Currently, there are 44 Neighbourhood Community Officers, including four Sergeants operating with enhancements in 41, 42, 11 and 22 Divisions. These enhancements will now be adopted by the remaining 83 Neighbourhood Community officers, bringing the total complement to 127, servicing 35 neighbourhoods across the city.

The enhancements include a standardized mandate focussing on building partnerships in the community and working towards long-term solutions for public safety and disorder issues, community-centric training specific to their role, assignments to each neighbourhood for at least four years, identifiable branding with distinctive markings on the vehicles they are using and accessing their work environment through a mobile vehicle allowing officers to spend more time in their assigned neighbourhoods.

“Our officers are there 24/7 to connect with the community,” said Deputy Chief Peter Yuen. “This program started in 2013 and, as a Service, we asked ourselves if we are doing this right. It’s not just enough for us to come up with that answer, so we went outside to partner with Humber College.”

Asked four years ago to evaluate the NCOP, Humber presented the results in 2018, showing very strong community support for the program.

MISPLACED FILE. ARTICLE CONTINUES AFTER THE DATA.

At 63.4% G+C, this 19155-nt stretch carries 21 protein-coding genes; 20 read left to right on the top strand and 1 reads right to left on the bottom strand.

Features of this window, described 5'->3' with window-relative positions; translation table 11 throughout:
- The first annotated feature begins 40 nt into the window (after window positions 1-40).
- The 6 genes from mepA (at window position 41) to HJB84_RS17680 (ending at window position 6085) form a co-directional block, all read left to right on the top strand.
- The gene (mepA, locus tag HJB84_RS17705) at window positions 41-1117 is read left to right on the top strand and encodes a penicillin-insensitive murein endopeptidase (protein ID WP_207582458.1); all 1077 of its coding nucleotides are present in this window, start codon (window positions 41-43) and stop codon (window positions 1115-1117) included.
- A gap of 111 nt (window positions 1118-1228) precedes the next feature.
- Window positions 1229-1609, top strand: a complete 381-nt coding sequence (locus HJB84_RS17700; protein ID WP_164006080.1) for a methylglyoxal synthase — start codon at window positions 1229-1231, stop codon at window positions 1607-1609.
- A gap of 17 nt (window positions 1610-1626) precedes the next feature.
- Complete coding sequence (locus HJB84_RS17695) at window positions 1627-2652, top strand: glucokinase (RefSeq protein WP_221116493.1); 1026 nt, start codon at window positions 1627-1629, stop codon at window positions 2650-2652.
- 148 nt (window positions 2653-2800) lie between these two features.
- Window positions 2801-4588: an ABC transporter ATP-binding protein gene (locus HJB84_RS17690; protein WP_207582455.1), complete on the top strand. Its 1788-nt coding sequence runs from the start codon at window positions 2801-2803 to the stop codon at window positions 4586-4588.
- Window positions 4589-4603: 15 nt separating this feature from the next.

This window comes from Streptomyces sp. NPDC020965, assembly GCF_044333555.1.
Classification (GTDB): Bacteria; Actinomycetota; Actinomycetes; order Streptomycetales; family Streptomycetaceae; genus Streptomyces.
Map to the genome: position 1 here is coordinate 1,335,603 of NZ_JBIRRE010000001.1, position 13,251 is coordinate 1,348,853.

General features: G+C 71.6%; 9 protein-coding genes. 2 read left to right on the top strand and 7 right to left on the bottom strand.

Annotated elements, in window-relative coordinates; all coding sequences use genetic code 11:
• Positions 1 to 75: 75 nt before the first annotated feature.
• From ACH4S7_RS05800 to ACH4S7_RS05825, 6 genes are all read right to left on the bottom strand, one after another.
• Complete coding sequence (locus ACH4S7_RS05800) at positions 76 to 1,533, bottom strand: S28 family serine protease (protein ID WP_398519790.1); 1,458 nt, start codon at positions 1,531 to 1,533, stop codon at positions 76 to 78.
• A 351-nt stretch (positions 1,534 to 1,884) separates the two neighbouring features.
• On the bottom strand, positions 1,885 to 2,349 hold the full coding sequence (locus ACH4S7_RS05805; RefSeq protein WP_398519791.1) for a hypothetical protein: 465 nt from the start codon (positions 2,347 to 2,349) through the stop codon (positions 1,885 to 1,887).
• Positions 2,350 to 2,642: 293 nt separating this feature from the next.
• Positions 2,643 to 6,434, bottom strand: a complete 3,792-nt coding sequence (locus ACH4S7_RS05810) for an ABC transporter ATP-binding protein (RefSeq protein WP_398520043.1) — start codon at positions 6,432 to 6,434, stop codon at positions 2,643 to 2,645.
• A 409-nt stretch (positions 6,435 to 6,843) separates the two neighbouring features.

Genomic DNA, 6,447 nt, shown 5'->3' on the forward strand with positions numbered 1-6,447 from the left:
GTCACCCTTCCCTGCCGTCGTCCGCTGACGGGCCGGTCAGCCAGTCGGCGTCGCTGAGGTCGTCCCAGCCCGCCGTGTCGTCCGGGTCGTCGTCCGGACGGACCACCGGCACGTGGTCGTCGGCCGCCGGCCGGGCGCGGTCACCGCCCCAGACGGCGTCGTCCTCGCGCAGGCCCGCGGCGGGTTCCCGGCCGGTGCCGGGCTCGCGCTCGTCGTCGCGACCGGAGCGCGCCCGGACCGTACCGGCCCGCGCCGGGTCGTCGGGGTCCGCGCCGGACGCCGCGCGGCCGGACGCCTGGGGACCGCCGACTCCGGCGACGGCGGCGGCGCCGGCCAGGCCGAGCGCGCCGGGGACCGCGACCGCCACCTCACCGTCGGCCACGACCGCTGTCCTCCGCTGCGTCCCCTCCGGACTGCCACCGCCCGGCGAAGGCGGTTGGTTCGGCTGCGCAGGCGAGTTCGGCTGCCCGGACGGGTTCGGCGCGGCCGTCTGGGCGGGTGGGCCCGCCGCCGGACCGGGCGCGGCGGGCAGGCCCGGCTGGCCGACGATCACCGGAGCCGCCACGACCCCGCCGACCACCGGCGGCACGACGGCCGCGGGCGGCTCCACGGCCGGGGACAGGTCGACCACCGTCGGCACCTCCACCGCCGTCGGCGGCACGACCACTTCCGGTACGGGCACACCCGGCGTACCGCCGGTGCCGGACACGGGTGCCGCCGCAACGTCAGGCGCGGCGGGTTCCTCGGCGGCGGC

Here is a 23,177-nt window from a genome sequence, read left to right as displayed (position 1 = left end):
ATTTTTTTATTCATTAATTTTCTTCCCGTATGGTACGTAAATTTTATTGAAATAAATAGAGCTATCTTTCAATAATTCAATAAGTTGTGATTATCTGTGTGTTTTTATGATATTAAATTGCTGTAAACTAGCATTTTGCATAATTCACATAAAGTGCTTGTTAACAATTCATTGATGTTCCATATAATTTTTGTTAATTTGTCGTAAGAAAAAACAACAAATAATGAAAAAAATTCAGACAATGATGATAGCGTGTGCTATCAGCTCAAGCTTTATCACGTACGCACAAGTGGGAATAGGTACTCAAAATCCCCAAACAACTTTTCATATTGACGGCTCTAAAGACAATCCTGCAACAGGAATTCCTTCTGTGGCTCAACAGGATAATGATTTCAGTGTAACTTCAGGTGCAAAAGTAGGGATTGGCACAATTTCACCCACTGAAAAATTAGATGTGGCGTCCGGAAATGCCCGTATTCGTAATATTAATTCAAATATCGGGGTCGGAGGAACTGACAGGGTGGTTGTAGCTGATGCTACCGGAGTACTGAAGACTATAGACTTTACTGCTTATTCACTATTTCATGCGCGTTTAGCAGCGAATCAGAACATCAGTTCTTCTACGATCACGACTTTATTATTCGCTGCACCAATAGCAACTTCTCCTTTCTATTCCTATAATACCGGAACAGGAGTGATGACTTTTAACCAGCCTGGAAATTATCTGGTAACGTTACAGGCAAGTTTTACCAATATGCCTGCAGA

“The Service implemented most of the recommendations and we are currently conducting reviews in select Toronto communities to find out the communities attitudes and opinions of the Enhanced Neighbourhood Officer program,” said Doug Thomson of Humber College. “We are also conducting surveys of the officers themselves to find out their opinions of the changes and looking at crime data to find out if there have been any changes in reported crime.”

He said the surveys will be completed in early November 2019 with a completed report to be published next year.

To date, results collected from Toronto communities show there’s strong support to be able to identify neighbourhood officers, residents feel safer and community members see the neighbourhood officers as important.

“The results from surveys and focus groups of the Enhanced Neighbourhood Officers are also very promising,” added Thomson. “The officers strongly support the new program, they like the new branding, cell phones and they feel that they are being successful in their work in their communities. “…It is uncommon for academic research recommendations to be taken up so quickly by a government agency and then to be invited back to conduct further research of their effects.”

A woman in TPS uniform speaking to a man
Neighbourhood Community Officer Kathleen Peterson connecting with a community member Photo: Kevin Masterman